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The Effect of Feedback Signal Presentation Latency on the Effectiveness of Training in Neurofeedback Paradigm

Student: Anastasiia Belinskaia

Supervisor: Alexey Ossadtchi

Faculty: Institute for Cognitive Neuroscience

Educational Programme: Cognitive Sciences and Technologies: From Neuron to Cognition (Master)

Year of Graduation: 2019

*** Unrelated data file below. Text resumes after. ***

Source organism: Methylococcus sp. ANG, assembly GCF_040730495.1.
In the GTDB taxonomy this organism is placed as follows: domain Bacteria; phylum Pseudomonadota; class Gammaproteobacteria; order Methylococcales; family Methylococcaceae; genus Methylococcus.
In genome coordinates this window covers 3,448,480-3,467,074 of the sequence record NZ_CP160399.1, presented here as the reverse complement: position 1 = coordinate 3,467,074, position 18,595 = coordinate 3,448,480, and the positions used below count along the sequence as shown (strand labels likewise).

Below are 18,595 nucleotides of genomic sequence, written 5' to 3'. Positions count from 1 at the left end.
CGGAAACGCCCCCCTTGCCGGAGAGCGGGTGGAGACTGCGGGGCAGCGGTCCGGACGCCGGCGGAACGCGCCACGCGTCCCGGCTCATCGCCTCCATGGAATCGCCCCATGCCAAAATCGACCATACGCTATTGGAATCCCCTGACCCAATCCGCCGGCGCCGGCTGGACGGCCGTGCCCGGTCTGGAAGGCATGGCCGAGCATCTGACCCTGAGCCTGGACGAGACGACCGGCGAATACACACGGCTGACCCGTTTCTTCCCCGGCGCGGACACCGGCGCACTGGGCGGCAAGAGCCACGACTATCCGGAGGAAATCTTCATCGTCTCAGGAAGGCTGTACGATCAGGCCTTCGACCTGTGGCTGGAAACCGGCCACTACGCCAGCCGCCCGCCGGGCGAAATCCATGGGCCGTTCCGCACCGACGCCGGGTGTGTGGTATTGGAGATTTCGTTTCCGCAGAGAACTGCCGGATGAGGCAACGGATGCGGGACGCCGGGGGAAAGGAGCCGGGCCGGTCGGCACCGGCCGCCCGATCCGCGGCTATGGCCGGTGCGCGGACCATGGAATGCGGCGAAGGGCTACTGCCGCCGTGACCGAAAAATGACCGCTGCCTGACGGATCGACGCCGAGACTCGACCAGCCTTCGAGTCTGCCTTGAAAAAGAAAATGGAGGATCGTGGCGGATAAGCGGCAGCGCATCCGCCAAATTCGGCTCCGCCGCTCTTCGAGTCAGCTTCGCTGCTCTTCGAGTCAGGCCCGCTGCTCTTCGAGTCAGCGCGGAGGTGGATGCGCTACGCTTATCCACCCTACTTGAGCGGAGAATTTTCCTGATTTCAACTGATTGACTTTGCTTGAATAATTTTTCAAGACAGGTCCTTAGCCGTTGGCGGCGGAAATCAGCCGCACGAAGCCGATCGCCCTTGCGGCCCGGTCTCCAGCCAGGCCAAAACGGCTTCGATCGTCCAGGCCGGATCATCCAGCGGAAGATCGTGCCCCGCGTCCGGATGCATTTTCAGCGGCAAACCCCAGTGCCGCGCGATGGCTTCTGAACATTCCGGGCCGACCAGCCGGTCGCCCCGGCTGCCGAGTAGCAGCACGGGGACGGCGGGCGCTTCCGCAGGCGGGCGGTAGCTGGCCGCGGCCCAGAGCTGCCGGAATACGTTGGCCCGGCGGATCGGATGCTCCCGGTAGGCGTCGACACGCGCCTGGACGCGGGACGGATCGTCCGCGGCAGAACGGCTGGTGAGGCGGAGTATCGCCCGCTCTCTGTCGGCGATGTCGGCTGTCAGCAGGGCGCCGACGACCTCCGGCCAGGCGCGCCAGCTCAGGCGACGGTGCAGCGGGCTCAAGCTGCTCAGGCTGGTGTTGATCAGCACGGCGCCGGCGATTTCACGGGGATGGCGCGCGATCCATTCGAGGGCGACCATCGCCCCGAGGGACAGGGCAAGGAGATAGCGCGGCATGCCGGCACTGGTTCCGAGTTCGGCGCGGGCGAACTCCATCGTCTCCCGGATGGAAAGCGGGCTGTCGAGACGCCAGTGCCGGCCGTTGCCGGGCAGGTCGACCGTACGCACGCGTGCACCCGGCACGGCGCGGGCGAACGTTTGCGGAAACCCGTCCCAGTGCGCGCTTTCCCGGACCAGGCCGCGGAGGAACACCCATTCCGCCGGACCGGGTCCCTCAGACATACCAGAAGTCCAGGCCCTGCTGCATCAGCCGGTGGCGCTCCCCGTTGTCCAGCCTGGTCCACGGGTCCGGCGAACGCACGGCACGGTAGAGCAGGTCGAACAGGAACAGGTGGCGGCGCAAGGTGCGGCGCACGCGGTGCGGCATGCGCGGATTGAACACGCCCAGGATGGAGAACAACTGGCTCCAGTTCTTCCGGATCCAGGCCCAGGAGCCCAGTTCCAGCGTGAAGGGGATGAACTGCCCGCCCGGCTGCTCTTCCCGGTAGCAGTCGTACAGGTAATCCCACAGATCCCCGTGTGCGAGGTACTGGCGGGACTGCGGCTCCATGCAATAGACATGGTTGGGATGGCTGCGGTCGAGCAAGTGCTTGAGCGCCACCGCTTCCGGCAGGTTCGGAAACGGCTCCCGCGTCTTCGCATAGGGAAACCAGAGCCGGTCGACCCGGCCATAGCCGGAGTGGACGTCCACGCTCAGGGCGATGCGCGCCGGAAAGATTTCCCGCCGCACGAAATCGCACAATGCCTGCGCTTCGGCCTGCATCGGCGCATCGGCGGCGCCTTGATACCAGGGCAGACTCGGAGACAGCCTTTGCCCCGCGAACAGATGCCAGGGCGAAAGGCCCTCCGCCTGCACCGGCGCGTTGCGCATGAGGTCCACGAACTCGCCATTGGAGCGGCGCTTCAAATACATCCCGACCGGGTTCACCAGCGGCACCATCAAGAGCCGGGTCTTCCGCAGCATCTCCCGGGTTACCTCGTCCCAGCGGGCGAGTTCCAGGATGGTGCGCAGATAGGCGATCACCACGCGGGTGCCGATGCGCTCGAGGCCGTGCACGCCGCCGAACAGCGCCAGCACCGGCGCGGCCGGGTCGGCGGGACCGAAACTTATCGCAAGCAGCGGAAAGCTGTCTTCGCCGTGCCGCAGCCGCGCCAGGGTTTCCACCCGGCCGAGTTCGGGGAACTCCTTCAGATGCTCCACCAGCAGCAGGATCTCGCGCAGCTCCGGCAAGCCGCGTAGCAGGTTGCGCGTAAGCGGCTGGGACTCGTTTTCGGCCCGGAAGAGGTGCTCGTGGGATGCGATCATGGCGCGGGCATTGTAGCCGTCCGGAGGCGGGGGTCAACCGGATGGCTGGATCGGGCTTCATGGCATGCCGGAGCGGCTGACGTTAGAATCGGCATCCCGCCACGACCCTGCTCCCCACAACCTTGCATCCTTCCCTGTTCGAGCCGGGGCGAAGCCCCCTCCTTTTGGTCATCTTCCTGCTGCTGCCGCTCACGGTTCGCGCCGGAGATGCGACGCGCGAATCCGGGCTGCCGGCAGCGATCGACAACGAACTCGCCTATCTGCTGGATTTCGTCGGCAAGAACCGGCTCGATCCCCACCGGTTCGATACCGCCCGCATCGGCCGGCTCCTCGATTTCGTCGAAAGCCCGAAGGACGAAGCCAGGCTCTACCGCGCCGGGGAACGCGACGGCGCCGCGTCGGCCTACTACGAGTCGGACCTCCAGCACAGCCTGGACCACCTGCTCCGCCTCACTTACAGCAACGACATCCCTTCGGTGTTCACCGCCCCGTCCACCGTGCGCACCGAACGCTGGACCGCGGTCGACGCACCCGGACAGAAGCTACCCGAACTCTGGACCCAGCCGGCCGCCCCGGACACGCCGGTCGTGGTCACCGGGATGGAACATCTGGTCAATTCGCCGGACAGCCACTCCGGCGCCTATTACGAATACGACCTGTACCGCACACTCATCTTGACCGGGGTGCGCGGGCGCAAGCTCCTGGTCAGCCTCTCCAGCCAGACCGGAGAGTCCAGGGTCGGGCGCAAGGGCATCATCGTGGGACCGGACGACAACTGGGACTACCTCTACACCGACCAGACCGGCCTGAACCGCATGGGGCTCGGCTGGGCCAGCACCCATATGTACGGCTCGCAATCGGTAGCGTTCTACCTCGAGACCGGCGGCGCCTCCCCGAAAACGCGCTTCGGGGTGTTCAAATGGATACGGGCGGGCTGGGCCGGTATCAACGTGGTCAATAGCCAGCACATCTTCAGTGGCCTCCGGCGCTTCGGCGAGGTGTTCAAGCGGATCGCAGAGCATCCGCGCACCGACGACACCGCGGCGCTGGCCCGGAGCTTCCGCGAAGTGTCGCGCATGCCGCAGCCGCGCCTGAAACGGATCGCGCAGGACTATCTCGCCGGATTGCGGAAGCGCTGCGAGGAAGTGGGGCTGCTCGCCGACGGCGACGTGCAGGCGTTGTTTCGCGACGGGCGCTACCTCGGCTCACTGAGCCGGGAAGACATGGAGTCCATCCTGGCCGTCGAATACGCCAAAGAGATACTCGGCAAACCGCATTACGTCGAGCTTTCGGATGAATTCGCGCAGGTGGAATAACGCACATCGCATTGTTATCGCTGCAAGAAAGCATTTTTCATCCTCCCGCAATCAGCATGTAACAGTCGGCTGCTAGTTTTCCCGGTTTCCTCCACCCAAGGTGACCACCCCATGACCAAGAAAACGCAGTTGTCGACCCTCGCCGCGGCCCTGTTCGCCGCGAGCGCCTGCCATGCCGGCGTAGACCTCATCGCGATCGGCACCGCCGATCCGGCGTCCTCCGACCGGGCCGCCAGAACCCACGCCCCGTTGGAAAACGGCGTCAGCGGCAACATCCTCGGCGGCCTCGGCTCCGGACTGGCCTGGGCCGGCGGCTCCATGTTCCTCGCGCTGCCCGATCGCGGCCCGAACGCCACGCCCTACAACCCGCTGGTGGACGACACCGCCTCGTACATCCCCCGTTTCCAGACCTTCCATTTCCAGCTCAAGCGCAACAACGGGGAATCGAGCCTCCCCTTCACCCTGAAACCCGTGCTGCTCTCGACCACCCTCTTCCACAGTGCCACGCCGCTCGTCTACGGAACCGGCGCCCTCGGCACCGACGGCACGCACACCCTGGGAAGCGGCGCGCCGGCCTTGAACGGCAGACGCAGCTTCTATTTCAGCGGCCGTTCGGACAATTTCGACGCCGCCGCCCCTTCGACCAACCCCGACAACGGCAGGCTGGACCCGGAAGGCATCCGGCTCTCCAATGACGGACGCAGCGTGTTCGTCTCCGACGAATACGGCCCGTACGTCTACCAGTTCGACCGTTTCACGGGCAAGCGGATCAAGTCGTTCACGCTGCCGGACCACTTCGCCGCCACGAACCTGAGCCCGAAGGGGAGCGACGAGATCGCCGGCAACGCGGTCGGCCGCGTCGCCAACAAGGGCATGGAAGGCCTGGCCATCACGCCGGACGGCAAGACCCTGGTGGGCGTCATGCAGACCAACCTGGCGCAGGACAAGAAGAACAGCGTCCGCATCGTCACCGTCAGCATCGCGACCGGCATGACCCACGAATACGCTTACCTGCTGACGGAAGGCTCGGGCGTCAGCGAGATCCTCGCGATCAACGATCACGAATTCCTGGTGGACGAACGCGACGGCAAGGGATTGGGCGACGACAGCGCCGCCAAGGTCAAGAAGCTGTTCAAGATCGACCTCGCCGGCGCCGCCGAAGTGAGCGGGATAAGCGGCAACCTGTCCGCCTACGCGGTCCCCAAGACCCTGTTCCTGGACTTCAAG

Neurofeedback (NFB) is a real-time paradigm, where subjects attempt to self-regulate their brain activity. Although the first NFB experiments date back nearly six decades ago, it is still controversial whether NFB is an efficient method for tuning the brain processing in desired ways. Our poor understanding of what would be optimal NFB settings is the major hindrance to the progress of the NFB-based approaches. Among various NFB paradigm characteristics, feedback latency is a key parameter that is thought to have profound effects on training efficiency. To investigate the effect of feedback latency we trained 4 groups of subjects with 3 different artificially imposed feedback signal latency values and mock feedback group to upregulate their occipital alpha-rhythm power. All 3 feedback groups demonstrated a steady and significant growth of P4-alpha band power as compared to the mock group. More detailed analysis of neurofeedback induced changes revealed that in the zero-additional latency group significant differences occurred only in the rate of alpha-spindles occurrence leaving average alpha bursts duration and their amplitude intact. 500 ms of additional latency caused further morphological changes in alpha bursts duration and amplitude of alpha bursts. Moreover, we demonstrated that the ratio of alpha rhythm power observed during the eyes-open resting state block immediately preceding training to that during the first training block serves as a predictor of NFB training efficiency and prediction accuracy is highest in the zero-additional latency group. We conclude that feedback delay even when varied within the range of large values typical to commercial NFB systems causes differential effects on the morphology of occipital alpha rhythm. Therefore, the delay is to be considered as an additional parameter of NFB intervention and NFB equipment manufactures should include the possibility for physicians to adjust feedback latency depending on the particular case.

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